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Home » Functions » Vertical Line Test » Practice Problems

# Identifying Functions &

Using the Vertical Line Test

## Practice Problems

## Answer Key

### Problem 1

### Problem 2

### Problem 3

### Problem 4

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Using the Vertical Line Test

Now that you've studied the three examples from our first functions lesson are you ready to try a few on your own?

Let's recap a few things that will help you identify whether the following relations are functions.

A relation is only a function if each input is only paired with one output. In other words - focus on your x coordinate (input). If you have 2 or more x coordinates that are the same - they must all have the same output or it is not a function.

If you are using the vertical line test, and your "line" touches the graph in more than one point, then it is not a function. Your vertical line must only touch the graph at one point.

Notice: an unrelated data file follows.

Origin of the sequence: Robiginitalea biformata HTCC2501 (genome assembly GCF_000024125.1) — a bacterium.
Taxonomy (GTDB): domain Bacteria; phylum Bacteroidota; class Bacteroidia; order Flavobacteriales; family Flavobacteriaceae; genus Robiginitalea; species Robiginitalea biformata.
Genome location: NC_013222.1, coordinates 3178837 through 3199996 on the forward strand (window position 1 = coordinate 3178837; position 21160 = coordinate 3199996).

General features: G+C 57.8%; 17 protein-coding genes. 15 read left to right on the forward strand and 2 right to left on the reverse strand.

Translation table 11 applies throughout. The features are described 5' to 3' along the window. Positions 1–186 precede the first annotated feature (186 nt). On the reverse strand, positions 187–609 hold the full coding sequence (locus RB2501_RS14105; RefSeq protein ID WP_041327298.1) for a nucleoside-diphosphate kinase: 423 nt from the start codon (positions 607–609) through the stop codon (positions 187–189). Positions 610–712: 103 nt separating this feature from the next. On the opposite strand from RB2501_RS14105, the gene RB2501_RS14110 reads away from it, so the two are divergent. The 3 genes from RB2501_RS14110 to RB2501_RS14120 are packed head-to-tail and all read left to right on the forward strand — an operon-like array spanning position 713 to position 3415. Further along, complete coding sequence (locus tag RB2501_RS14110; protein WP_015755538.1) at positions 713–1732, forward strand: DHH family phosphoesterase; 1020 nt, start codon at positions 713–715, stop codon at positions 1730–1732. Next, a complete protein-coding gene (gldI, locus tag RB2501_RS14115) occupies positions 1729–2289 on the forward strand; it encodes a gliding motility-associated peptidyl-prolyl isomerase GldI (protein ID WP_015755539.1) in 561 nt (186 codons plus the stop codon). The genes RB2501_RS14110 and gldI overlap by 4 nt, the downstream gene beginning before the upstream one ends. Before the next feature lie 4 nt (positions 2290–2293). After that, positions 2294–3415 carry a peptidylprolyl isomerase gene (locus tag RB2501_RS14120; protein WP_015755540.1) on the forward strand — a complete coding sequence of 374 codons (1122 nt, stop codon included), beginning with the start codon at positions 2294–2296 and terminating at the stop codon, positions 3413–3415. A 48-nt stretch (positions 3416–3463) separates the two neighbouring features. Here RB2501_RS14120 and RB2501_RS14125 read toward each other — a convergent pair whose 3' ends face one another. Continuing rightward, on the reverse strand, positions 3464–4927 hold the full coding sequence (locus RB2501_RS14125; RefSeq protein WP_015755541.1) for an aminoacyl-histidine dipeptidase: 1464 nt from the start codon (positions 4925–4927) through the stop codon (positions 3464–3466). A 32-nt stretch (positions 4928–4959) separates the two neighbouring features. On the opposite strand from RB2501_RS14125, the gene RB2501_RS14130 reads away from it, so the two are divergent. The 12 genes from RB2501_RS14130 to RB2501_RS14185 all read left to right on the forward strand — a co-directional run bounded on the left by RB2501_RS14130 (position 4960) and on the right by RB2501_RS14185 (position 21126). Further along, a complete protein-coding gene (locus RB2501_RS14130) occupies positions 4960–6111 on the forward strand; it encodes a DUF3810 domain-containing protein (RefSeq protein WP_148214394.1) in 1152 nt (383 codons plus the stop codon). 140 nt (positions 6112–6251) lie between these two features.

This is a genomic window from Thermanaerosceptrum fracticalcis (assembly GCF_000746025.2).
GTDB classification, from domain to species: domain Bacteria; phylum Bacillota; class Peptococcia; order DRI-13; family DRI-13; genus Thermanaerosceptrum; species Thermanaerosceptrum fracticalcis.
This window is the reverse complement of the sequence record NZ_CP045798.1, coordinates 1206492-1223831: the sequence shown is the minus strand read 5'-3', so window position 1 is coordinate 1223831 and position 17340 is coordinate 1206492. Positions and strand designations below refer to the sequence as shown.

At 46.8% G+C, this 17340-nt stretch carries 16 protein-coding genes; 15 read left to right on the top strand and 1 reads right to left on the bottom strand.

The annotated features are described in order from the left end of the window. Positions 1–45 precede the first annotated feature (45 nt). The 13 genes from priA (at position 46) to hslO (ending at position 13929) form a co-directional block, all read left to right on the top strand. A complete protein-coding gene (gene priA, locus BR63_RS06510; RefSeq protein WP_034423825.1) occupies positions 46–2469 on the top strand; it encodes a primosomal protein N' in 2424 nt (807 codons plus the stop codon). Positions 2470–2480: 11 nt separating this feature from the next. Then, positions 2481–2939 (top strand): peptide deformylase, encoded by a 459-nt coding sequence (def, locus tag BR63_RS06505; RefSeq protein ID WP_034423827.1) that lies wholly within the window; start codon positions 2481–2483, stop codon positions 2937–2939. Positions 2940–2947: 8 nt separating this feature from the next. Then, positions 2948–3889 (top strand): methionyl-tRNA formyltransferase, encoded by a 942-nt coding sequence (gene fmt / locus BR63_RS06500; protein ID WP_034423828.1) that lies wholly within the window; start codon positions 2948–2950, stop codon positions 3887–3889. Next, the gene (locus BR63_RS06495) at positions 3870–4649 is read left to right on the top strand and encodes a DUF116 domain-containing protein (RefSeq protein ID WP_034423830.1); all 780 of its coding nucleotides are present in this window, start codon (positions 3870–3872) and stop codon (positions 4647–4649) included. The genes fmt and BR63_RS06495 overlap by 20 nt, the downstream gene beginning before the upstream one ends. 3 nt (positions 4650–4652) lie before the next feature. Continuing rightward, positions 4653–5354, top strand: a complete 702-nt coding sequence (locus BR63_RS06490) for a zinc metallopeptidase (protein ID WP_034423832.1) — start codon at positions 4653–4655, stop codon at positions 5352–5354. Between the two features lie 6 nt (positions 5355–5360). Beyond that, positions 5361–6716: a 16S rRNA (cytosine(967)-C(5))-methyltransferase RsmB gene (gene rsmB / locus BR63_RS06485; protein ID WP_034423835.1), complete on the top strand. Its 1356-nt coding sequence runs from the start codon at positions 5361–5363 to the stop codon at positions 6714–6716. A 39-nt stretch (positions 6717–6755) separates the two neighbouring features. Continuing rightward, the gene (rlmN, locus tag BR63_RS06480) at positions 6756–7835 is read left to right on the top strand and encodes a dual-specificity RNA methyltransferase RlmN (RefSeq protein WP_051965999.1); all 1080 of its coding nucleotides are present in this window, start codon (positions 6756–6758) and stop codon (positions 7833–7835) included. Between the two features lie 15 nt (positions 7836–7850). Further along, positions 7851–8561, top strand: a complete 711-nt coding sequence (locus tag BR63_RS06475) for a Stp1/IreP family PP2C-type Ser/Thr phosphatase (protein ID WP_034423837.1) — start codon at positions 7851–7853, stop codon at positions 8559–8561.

Now that you have two strategies under your belt, let's give it a whirl.

Ok... let's try a few practice problems!

Directions: For each problem below, determine if the relation is a function.

1.

2.

Directions: For the next two problems, determine whether the relations, written as ordered pairs, are functions. You can use the vertical line test if you choose to graph the ordered pairs.

Click here to print out graph paper.

3. {(-5, -1) (3,3) (1, 2) (-5, 7) }

4. {(-3, 1) (-1, -1) (3,0) (-2, -4)}

Ready to check your answers?

Yes, this graph represents a function. The vertical lines only pass through one point on the graph.

This graph represents a linear equation and all standard linear equations are functions.

Yes, this graph represents a function. The vertical lines only pass through one point on the graph.

NO, this relation is NOT a function. The -5 is paired up with two different outputs.

If you graph the points on a grid, look what happens when you apply the vertical line test.

Graph courtesy of Rentcalculators.org free graphing tool.

{(-3, 1) (-1, -1) (3,0) (-2, -4)}

YES, this relation is a function. If we analyze the ordered pairs, we notice that each input is paired with one and only one output.

You can also graph the points if you are unsure and you will find that a vertical line only passes through one point on the graph. Take a look.

Graph courtesy of Rentcalculators.org free graphing tool.

Great Job! Next we will focus on function notation and evaluating functions.

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